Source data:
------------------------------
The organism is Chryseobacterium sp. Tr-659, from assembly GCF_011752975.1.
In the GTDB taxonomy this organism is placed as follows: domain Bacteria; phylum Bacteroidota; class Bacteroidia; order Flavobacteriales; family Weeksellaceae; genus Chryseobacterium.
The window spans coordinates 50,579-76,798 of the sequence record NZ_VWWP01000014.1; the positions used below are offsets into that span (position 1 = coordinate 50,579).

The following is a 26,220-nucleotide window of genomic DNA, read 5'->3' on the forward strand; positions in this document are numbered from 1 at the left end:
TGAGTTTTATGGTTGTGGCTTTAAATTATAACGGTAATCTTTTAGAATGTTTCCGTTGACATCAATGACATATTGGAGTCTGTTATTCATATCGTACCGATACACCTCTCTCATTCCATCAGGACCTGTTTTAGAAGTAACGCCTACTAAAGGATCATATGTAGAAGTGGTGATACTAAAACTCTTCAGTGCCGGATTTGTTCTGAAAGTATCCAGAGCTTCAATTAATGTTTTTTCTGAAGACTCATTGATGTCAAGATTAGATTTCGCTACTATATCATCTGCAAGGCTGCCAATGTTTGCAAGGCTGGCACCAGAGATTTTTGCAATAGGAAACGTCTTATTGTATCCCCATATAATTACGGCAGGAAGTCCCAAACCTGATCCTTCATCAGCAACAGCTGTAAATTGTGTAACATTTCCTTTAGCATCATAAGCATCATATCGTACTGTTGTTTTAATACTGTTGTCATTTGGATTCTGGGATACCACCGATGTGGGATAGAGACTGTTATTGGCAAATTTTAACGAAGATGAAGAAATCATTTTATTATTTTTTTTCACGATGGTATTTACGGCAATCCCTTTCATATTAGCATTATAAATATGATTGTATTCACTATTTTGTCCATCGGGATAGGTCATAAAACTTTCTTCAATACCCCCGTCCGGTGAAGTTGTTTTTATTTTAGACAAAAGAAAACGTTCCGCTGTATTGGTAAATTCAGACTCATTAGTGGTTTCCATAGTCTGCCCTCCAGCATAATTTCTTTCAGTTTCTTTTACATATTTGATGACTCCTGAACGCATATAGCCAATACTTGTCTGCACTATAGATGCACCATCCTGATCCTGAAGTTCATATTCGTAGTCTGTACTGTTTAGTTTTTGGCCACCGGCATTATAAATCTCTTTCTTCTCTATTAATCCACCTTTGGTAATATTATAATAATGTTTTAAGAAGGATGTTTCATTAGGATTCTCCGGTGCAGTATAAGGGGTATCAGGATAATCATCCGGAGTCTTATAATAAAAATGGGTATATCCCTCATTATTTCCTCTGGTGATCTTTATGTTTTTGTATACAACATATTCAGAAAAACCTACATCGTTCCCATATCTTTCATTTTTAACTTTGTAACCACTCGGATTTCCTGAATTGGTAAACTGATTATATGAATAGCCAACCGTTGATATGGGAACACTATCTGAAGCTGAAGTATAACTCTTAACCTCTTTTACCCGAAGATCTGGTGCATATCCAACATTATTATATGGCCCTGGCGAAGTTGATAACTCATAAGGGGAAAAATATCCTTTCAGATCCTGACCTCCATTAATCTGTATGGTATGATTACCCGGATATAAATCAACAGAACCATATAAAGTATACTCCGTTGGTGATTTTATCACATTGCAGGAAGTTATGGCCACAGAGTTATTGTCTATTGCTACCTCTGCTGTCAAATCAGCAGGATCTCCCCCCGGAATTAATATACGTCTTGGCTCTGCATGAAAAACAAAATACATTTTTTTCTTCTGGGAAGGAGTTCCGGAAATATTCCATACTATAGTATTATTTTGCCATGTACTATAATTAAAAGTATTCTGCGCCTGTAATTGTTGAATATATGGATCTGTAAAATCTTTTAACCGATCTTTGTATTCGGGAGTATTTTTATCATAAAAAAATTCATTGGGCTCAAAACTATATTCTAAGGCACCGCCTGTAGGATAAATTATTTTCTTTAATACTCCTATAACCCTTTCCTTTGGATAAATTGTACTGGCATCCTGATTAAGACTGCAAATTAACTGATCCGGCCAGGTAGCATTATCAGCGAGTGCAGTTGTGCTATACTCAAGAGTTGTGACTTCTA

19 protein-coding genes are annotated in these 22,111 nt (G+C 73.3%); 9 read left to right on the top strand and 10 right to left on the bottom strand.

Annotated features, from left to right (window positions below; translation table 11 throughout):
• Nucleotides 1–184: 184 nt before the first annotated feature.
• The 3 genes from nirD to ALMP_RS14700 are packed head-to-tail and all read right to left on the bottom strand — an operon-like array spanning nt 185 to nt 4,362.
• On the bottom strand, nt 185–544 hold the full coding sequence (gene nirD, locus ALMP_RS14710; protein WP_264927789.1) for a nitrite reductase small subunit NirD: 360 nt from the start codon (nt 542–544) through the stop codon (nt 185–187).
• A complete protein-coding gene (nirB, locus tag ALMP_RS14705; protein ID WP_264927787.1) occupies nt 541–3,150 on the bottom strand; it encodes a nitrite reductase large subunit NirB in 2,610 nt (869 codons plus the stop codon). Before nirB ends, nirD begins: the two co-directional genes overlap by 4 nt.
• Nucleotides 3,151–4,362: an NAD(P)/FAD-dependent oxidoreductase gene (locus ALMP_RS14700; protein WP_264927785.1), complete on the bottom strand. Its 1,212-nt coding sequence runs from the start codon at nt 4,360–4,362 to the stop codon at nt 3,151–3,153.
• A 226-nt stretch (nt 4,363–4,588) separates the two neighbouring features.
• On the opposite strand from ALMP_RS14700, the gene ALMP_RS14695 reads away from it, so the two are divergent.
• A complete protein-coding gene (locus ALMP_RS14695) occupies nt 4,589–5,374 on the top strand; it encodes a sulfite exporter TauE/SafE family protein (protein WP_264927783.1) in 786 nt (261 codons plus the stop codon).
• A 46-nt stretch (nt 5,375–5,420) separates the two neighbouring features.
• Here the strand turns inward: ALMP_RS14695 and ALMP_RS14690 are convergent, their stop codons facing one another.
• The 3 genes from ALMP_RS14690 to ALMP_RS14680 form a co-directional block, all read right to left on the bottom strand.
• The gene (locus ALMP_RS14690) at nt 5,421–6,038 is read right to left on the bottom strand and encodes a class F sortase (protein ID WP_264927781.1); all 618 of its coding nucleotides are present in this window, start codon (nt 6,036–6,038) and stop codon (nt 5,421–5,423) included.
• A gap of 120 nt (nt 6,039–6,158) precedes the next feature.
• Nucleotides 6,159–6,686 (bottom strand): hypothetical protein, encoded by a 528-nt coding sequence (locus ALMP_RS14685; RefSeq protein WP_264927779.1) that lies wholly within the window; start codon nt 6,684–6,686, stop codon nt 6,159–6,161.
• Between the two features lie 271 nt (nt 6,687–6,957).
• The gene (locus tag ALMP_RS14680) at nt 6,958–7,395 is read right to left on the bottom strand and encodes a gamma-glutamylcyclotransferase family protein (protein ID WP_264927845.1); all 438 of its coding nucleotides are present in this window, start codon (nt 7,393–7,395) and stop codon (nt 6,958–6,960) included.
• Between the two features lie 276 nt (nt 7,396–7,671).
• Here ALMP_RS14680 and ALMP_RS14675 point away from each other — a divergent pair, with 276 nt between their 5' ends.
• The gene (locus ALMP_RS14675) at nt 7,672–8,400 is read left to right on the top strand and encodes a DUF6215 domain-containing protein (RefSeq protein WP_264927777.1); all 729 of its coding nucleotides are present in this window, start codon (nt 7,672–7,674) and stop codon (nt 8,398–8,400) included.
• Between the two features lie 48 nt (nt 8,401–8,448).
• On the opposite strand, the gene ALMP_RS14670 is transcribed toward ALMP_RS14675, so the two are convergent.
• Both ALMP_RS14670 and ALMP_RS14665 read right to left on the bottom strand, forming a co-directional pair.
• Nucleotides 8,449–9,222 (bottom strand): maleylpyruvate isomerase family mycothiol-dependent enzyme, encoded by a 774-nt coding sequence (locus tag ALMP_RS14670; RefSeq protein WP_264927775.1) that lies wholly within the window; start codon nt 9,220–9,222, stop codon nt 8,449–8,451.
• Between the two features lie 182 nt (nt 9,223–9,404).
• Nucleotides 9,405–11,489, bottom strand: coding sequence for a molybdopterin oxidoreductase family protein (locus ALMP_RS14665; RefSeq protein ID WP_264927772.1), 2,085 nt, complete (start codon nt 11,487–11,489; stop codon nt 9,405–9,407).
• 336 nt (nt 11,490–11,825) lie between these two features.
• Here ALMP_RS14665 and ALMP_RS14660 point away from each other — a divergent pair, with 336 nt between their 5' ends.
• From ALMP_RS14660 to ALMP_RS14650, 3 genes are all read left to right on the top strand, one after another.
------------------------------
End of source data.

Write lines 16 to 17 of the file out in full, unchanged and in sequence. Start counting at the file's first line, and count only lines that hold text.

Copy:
• A 46-nt stretch (nt 5,375–5,420) separates the two neighbouring features.
• Here the strand turns inward: ALMP_RS14695 and ALMP_RS14690 are convergent, their stop codons facing one another.